Posted over 3 years ago by (Laurent Goubet)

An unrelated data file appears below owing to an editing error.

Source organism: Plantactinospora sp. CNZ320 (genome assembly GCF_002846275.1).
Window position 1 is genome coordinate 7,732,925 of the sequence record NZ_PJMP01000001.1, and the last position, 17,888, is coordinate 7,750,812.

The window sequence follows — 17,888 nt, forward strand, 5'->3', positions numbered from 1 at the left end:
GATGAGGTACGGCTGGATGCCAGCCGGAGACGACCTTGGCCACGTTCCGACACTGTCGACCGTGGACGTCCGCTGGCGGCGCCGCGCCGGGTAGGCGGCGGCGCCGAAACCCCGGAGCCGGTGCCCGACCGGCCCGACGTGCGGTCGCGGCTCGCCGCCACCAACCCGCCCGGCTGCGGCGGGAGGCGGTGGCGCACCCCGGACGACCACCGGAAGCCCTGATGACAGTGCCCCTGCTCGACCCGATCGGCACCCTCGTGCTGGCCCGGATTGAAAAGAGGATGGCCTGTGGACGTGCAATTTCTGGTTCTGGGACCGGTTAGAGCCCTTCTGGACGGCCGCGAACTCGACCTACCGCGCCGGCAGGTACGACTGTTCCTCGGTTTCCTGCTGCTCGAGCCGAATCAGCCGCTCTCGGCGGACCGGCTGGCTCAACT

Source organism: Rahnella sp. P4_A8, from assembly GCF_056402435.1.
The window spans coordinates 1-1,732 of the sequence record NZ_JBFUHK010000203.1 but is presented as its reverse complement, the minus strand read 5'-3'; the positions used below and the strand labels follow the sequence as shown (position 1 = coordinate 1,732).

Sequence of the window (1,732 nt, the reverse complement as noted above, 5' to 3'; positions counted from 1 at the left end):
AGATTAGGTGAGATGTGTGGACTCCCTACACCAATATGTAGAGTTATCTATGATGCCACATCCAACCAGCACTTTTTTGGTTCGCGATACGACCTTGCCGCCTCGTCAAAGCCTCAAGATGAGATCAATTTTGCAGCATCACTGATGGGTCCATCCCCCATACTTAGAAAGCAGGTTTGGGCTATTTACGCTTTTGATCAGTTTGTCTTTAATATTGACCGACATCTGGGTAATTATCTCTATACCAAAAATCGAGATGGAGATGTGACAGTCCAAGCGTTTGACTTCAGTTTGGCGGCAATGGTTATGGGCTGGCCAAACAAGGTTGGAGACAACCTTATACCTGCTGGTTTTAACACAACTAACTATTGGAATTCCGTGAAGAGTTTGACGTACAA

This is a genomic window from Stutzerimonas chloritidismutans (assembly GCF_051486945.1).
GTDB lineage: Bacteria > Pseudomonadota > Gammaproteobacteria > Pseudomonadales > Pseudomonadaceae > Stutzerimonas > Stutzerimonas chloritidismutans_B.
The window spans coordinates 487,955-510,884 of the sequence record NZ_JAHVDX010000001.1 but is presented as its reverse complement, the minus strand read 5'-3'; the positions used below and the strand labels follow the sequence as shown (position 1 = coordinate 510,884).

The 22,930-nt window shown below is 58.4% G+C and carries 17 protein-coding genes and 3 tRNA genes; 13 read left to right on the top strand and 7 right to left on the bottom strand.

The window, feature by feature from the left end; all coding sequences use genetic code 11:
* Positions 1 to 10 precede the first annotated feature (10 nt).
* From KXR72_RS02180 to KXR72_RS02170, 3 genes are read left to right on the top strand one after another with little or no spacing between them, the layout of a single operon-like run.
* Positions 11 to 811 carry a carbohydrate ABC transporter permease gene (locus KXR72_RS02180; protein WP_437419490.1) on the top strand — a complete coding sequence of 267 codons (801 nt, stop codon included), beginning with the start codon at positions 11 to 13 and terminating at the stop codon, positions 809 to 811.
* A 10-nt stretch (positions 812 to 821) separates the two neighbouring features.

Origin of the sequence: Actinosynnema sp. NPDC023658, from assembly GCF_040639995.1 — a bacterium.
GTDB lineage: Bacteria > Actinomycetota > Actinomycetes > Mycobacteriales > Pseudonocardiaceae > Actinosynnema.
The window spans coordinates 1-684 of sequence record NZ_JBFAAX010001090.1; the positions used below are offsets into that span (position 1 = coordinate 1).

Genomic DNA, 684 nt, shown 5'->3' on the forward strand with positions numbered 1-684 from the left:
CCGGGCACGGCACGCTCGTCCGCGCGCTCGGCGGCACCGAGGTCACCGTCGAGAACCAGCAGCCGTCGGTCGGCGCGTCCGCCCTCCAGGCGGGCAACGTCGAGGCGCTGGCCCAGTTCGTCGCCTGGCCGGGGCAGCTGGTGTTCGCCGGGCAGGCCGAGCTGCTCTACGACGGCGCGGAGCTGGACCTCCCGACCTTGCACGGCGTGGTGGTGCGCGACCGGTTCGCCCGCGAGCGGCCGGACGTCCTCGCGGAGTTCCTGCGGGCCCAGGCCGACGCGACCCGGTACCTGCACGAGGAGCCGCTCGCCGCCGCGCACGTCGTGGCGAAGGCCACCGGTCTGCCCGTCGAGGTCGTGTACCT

A lot of things are being worked on for EMF Compare, and while we're polishing the core and refining the user-interface, a few new features have been included in the latest milestones. The biggest focus is on the graphical (GMF) comparison and ... [More] displaying of differences:Graphical ComparisonIt's been a while since I mentionned that graphical comparison with EMF Compare 2 was coming. Well, the feature has been included as a preview in the M5 milestone of EMF Compare (which can be installed from this update site). We can now properly detect and merge graphical differences in GMF models.However, we have now initiated a more thorough reflection on how to display these graphical differences. Our preliminary implementation is not satisfactory:Should we use a custom color code or reuse the "team" colors (those that show on the icon's overlays), should be draw a rectangle "around" the differences or decorate the existing figure's borders, how can we best show that an element has been deleted?We are trying to determine how these differences would be best displayed... and your opinion matters :). If you think you can help on this reflection, or wish to share any thought on this point, the specification of what we expect the graphical display to look like can be found on the wiki. We've initiated a thread on the compare forum for the discussion to take place for anyone interested.Two special integration features for Papyrus and Ecoretools are also contributed, though these only include means to detect "label" differences and may be temporary: labels are computed when displayed, potentially from many distinct other features... thus detecting and merging them is very costly. For the technical, we have to create off-screen editparts and compare the labels textually. Merging requires calls to the direct edit tool when there is one. These integration features may not be kept in the final release. User InterfaceThe second most visible change that's coming with this M5 milestone of EMF Compare is a deep modification of how differences are displayed in the structural view. In short, we previously had a very long sentence that tried to describe the changes in details:While we have reduced this to the bare minimum useful information with this new version:We expect that the simple label, along with the change icon (remote, local, conflict...), will be enough to understand what happened in the model. We add the name of the feature that actually changed along with the type of difference we detected as additional information.The content viewers (the two/three panes displayed as the bottom half of the comparison editor) are also expected to change before Kepler is live. Namely, we are currently changing the way we show the differences in their context. Currently, the only context we offer is the list of siblings of the changed element:For containment changes, this is quite disturbing, and we are changing that to display the whole tree instead (along with the other containment changes detected during this comparison:ExtensibilityEMF Compare is thought and implemented as a framework, and we are striving to provide all extensibility means that could be necessary to tweak, customize or replace the comparison and merging processes. I won't go in much detail here, more information on each possibility will be added to the wiki, or questions can be asked on the forum.Customize the comparison process: Most steps of the comparison process can be modified, be it the matching, differencing, detection of equivalences, detection of conflicts, resolution of the logical model...Custom mergers: We now provide an extensible merging framework so that extenders (or users) can alter the default behavior or contribute their own merging policy for either default or custom differences.Filtering or grouping differences: Differences displayed in the structural view can be filtered and/or grouped together. A number of default options are provided, but new ones can be added seamlessly through extension points.Customized user interface: There are a number of entry points to customize the user interface of EMF Compare. For example, the graphical comparison we were discussing above is entirely contributed to the EMF Compare UI as an extension. Clients can also tweak the labels and icons of the differences, contribute new toolbar actions, ... This is a part that still lacks good documentation, feel free to get in touch through the forum if you need more details on this. [Less]